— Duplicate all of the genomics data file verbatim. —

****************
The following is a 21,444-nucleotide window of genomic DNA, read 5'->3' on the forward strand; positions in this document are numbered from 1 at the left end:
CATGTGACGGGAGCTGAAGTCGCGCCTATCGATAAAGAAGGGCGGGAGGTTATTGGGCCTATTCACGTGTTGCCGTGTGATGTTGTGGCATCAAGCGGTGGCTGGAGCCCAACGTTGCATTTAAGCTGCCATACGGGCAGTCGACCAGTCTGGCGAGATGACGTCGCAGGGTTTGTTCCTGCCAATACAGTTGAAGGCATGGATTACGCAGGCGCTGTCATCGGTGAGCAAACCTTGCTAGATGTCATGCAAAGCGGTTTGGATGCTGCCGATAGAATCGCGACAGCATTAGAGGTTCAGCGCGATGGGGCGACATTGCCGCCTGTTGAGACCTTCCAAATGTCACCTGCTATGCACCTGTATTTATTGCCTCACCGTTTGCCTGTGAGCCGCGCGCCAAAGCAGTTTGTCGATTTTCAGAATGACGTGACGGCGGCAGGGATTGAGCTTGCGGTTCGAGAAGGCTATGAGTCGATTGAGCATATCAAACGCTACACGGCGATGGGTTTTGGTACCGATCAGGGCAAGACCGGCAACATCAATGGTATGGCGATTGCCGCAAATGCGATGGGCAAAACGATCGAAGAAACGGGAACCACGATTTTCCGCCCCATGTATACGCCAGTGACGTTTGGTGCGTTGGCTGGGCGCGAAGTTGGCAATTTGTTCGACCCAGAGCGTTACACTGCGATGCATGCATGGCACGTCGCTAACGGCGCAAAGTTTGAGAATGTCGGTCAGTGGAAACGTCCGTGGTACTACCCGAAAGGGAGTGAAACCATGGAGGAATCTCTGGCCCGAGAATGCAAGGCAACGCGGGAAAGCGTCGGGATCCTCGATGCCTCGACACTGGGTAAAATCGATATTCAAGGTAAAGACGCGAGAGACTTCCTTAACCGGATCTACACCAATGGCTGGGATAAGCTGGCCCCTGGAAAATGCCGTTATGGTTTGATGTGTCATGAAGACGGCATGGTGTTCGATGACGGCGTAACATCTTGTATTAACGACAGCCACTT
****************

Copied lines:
The following is a 21,444-nucleotide window of genomic DNA, read 5'->3' on the forward strand; positions in this document are numbered from 1 at the left end:
CATGTGACGGGAGCTGAAGTCGCGCCTATCGATAAAGAAGGGCGGGAGGTTATTGGGCCTATTCACGTGTTGCCGTGTGATGTTGTGGCATCAAGCGGTGGCTGGAGCCCAACGTTGCATTTAAGCTGCCATACGGGCAGTCGACCAGTCTGGCGAGATGACGTCGCAGGGTTTGTTCCTGCCAATACAGTTGAAGGCATGGATTACGCAGGCGCTGTCATCGGTGAGCAAACCTTGCTAGATGTCATGCAAAGCGGTTTGGATGCTGCCGATAGAATCGCGACAGCATTAGAGGTTCAGCGCGATGGGGCGACATTGCCGCCTGTTGAGACCTTCCAAATGTCACCTGCTATGCACCTGTATTTATTGCCTCACCGTTTGCCTGTGAGCCGCGCGCCAAAGCAGTTTGTCGATTTTCAGAATGACGTGACGGCGGCAGGGATTGAGCTTGCGGTTCGAGAAGGCTATGAGTCGATTGAGCATATCAAACGCTACACGGCGATGGGTTTTGGTACCGATCAGGGCAAGACCGGCAACATCAATGGTATGGCGATTGCCGCAAATGCGATGGGCAAAACGATCGAAGAAACGGGAACCACGATTTTCCGCCCCATGTATACGCCAGTGACGTTTGGTGCGTTGGCTGGGCGCGAAGTTGGCAATTTGTTCGACCCAGAGCGTTACACTGCGATGCATGCATGGCACGTCGCTAACGGCGCAAAGTTTGAGAATGTCGGTCAGTGGAAACGTCCGTGGTACTACCCGAAAGGGAGTGAAACCATGGAGGAATCTCTGGCCCGAGAATGCAAGGCAACGCGGGAAAGCGTCGGGATCCTCGATGCCTCGACACTGGGTAAAATCGATATTCAAGGTAAAGACGCGAGAGACTTCCTTAACCGGATCTACACCAATGGCTGGGATAAGCTGGCCCCTGGAAAATGCCGTTATGGTTTGATGTGTCATGAAGACGGCATGGTGTTCGATGACGGCGTAACATCTTGTATTAACGACAGCCACTT